Conventional measures of innovation suggest that only big cities foster new ideas, but a more comprehensive measure developed at Penn State shows that innovation is widespread even in rural places not typically thought of as innovative.
Closing of local automotive assembly plants may lead to increases in deaths from opioid overdose, according to a study led by researchers at the Perelman School of Medicine at the University of Pennsylvania and the Massachusetts General Hospital. The findings highlight fading economic opportunity as a driving factor in the ongoing national opioid epidemic, and build on previous research that links declining participation in the labor force to increased opioid use in the U.S. The findings are published today in JAMA Internal Medicine.
Researchers at the UPV/EHU, Osakidetza and the Department of Health have reviewed scientific papers that analyse the relationship between socioeconomic inequalities and health among the elderly population in Spain. The results are useful in developing future studies and designing specific healthcare policies aimed at reducing these inequalities in health. The aspects that have been highlighted the most are educational attainment, the characteristics of the place of domicile and the previous occupation of the individuals.
Researchers from Aarhus University and Nanjing University have shown that cultural evolution overshadowed climate change in driving historical broad-scale megafauna dynamics across China. By mining Chinese administrative records for data on species distributions and land use alongside climate data from 2 to 1953 CE, the researchers identified the millennia-long spread of agriculture and agricultural intensification as the main cause of the extirpation of the Asiatic elephant, Asian rhinoceroses, tiger, Asiatic black bear, and brown bear.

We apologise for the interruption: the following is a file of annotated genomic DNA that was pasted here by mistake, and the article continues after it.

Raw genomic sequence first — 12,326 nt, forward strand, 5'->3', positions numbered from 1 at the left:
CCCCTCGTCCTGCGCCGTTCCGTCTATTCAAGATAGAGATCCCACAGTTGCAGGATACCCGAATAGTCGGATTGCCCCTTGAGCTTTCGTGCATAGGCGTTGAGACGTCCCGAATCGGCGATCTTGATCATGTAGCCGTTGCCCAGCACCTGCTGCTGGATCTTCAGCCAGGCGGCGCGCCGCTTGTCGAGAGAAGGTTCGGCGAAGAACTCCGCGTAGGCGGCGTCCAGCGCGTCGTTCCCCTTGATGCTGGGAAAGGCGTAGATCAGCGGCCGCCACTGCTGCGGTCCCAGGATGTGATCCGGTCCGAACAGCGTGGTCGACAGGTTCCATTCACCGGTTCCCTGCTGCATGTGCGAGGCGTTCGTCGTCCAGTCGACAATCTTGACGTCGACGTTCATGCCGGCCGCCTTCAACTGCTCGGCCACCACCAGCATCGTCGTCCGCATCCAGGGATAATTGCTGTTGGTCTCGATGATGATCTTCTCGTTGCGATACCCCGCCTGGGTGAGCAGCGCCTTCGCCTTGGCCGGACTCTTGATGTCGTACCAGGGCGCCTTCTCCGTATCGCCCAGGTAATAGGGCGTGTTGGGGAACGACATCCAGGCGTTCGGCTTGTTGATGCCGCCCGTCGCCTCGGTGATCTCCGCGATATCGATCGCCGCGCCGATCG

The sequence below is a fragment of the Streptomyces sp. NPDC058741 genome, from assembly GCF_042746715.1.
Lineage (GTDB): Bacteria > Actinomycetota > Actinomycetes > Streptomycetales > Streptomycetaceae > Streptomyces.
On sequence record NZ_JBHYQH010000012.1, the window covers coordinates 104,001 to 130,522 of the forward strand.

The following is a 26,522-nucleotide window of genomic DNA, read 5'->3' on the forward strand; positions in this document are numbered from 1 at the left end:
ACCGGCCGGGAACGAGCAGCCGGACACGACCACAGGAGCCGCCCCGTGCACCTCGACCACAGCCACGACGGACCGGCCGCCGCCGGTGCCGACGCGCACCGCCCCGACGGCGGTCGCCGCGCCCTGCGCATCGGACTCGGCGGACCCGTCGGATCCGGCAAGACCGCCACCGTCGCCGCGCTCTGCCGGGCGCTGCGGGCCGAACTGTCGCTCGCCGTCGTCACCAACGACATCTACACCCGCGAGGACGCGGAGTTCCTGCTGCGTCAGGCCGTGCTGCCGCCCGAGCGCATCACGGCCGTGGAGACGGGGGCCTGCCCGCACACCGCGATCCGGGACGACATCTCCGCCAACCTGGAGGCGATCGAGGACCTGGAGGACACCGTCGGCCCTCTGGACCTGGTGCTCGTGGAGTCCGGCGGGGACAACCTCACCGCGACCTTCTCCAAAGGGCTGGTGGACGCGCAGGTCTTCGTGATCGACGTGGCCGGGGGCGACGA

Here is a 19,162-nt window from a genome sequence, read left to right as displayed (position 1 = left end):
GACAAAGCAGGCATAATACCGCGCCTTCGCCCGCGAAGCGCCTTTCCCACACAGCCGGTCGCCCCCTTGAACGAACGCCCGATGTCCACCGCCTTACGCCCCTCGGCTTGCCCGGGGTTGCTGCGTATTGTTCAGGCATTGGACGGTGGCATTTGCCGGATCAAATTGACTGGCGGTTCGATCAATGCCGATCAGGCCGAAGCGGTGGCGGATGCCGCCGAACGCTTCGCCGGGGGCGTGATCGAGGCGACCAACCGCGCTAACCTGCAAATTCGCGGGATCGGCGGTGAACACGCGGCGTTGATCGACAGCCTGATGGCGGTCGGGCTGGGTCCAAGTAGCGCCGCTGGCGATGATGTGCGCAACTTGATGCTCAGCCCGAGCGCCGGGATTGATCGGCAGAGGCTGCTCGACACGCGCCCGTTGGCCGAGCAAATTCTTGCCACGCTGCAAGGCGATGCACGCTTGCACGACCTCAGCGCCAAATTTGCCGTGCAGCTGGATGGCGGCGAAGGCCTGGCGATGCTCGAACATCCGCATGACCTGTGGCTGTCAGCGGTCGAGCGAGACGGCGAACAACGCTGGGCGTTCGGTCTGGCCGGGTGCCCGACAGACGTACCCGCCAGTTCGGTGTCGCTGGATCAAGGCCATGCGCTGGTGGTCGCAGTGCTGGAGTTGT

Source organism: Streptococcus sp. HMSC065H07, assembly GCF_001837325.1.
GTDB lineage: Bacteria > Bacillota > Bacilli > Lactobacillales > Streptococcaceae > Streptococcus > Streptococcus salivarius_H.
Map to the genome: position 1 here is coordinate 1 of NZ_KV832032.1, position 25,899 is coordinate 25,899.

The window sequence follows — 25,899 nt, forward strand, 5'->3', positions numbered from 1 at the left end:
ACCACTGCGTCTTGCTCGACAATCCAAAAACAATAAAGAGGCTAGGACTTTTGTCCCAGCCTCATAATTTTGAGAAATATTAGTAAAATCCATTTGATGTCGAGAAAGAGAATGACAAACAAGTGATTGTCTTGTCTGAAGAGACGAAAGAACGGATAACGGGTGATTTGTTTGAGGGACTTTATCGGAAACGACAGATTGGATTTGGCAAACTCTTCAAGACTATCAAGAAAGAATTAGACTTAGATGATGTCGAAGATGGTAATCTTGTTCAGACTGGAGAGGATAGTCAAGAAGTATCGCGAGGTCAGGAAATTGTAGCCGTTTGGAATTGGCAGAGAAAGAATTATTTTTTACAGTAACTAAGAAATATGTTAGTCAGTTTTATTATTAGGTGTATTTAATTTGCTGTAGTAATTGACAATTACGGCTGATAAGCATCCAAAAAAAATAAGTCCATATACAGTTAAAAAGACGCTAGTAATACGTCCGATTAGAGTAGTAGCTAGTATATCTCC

As households gain access to electricity, gender inequality persists in how energy is used. New research from Carnegie Mellon University examines the link between the sustainable development goals of energy access and gender equality.
If you have the money, what could be wrong about purchasing a Swiss watch or an Italian sports car? It turns out, luxury goods don't always represent "feel good" purchases for the buyer. Some luxury consumers worry that they may not deserve these items and their actions have been inauthentic. These feelings represent what researchers are calling the "impostor syndrome from luxury consumption," according to a new report.
Lowering exposure to allergens from mice may lead to improved lung growth for children with asthma living in low-income neighborhoods, helping them avoid lung ailments and possibly live longer, according to newly published research in The Journal of Allergy and Clinical Immunology.
The very nature of online banking is the cause of the reticence of the over-55s to use it as they do not feel comfortable navigating the 'digital world'. To combat this situation, the experts recommend developing more intuitive applications with appropriate signposting and instructions to help avoid errors.
Whether children will enjoy academic success can be now predicted at birth, a new study suggests. The study, led by the University of York, found that parents' socioeconomic status and children's inherited DNA differences are powerful predictors of educational achievement.
People who live in areas of higher than average deprivation are more likely to be admitted to hospital and to spend longer in hospital, according to new research from the University of Cambridge. The difference was particularly pronounced among manual workers and those with lower education level.